Located seven miles northwest of Beulah, North Dakota, the Antelope Valley Station's two units, each rated at 450 megawatts, began commercial operation in 1984 and 1986, respectively. The power plant was built for $1.9 billion.
Because of its location next to a lignite coal mine (The Coteau Properties Company's Freedom Mine) from which it receives its fuel, Antelope Valley Station is referred to as a "mine-mouth" facility.
Antelope Valley is part of a $4-billion energy complex that includes the Great Plains Synfuels Plant and the Freedom Mine. A majority of Antelope Valley Station's fuel supply is provided by the Great Plains Synfuels Plant in the form of lignite fines - particles of coal too small for use in the gasification process.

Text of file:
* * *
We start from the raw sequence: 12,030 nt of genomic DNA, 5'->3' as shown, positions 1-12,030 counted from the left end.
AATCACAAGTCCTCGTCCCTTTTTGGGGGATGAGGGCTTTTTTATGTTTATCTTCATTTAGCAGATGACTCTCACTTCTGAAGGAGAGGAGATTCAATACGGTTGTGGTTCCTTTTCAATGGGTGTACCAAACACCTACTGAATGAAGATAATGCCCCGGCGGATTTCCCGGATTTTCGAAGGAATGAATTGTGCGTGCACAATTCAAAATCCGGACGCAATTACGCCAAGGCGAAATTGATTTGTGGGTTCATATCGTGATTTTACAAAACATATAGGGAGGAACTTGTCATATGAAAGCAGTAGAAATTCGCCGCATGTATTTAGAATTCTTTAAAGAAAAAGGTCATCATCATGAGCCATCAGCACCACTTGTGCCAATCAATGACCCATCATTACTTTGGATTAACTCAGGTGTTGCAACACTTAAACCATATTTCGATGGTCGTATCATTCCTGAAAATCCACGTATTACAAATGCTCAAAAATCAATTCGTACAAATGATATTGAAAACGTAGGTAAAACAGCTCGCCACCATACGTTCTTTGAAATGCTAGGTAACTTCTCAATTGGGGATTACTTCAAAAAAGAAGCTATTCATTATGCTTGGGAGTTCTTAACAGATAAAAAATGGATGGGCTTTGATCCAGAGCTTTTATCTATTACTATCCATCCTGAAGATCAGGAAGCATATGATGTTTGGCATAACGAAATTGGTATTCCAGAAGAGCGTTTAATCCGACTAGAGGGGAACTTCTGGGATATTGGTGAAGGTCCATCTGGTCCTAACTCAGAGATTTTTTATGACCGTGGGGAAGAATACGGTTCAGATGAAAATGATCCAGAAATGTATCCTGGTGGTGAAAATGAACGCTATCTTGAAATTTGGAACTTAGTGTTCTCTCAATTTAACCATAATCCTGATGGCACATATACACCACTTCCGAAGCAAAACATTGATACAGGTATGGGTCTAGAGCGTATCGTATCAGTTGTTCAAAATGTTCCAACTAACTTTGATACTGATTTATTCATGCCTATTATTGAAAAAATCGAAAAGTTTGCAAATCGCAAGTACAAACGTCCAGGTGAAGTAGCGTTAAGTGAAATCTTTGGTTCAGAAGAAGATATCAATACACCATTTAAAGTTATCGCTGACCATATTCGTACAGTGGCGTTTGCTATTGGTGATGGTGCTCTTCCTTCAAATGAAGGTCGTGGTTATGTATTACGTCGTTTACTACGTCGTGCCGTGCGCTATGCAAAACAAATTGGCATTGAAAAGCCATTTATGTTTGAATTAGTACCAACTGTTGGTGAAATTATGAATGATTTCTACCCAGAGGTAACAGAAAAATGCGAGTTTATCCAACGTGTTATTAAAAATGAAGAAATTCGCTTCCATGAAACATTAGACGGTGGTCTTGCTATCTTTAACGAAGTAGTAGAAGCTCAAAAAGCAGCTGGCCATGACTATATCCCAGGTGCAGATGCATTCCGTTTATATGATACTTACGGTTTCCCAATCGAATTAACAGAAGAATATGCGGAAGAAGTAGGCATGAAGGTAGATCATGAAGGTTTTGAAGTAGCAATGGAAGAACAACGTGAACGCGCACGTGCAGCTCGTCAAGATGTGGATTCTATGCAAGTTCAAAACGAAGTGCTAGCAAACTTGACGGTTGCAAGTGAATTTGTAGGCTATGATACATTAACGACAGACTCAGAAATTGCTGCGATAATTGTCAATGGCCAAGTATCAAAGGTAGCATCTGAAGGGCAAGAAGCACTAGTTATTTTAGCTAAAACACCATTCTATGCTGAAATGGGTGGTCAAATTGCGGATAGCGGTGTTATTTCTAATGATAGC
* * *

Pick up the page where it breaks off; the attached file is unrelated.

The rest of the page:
The water source for Antelope Valley Station is Lake Sakakawea, a large reservoir on the Missouri River. Water is used efficiently, and a plant-water balance system is based on a philosophy of maximum reuse.
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